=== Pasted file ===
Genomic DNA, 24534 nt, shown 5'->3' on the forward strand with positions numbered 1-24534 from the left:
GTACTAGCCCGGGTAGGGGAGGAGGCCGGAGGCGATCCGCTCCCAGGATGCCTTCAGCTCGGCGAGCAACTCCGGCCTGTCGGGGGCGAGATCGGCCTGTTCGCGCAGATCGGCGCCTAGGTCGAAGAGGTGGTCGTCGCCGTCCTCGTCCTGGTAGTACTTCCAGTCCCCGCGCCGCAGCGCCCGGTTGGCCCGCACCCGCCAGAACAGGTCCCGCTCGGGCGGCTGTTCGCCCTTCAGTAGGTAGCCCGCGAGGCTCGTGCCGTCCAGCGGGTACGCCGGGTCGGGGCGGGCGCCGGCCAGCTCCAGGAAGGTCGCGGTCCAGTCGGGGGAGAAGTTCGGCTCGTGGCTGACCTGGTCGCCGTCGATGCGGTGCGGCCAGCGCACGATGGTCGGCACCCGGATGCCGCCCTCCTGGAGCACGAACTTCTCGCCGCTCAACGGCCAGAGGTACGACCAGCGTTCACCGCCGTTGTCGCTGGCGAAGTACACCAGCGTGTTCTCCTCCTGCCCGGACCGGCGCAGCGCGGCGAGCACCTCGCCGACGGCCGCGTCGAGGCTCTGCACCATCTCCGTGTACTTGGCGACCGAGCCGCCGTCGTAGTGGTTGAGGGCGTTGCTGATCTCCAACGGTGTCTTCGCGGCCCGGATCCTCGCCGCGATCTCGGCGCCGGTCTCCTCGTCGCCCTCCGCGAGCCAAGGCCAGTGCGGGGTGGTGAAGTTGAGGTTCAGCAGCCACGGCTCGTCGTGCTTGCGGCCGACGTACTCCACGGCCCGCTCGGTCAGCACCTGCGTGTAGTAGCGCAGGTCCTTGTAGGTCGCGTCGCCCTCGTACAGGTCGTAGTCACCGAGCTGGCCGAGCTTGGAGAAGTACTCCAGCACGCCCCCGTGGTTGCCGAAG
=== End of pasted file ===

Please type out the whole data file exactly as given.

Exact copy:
Genomic DNA, 24534 nt, shown 5'->3' on the forward strand with positions numbered 1-24534 from the left:
GTACTAGCCCGGGTAGGGGAGGAGGCCGGAGGCGATCCGCTCCCAGGATGCCTTCAGCTCGGCGAGCAACTCCGGCCTGTCGGGGGCGAGATCGGCCTGTTCGCGCAGATCGGCGCCTAGGTCGAAGAGGTGGTCGTCGCCGTCCTCGTCCTGGTAGTACTTCCAGTCCCCGCGCCGCAGCGCCCGGTTGGCCCGCACCCGCCAGAACAGGTCCCGCTCGGGCGGCTGTTCGCCCTTCAGTAGGTAGCCCGCGAGGCTCGTGCCGTCCAGCGGGTACGCCGGGTCGGGGCGGGCGCCGGCCAGCTCCAGGAAGGTCGCGGTCCAGTCGGGGGAGAAGTTCGGCTCGTGGCTGACCTGGTCGCCGTCGATGCGGTGCGGCCAGCGCACGATGGTCGGCACCCGGATGCCGCCCTCCTGGAGCACGAACTTCTCGCCGCTCAACGGCCAGAGGTACGACCAGCGTTCACCGCCGTTGTCGCTGGCGAAGTACACCAGCGTGTTCTCCTCCTGCCCGGACCGGCGCAGCGCGGCGAGCACCTCGCCGACGGCCGCGTCGAGGCTCTGCACCATCTCCGTGTACTTGGCGACCGAGCCGCCGTCGTAGTGGTTGAGGGCGTTGCTGATCTCCAACGGTGTCTTCGCGGCCCGGATCCTCGCCGCGATCTCGGCGCCGGTCTCCTCGTCGCCCTCCGCGAGCCAAGGCCAGTGCGGGGTGGTGAAGTTGAGGTTCAGCAGCCACGGCTCGTCGTGCTTGCGGCCGACGTACTCCACGGCCCGCTCGGTCAGCACCTGCGTGTAGTAGCGCAGGTCCTTGTAGGTCGCGTCGCCCTCGTACAGGTCGTAGTCACCGAGCTGGCCGAGCTTGGAGAAGTACTCCAGCACGCCCCCGTGGTTGCCGAAG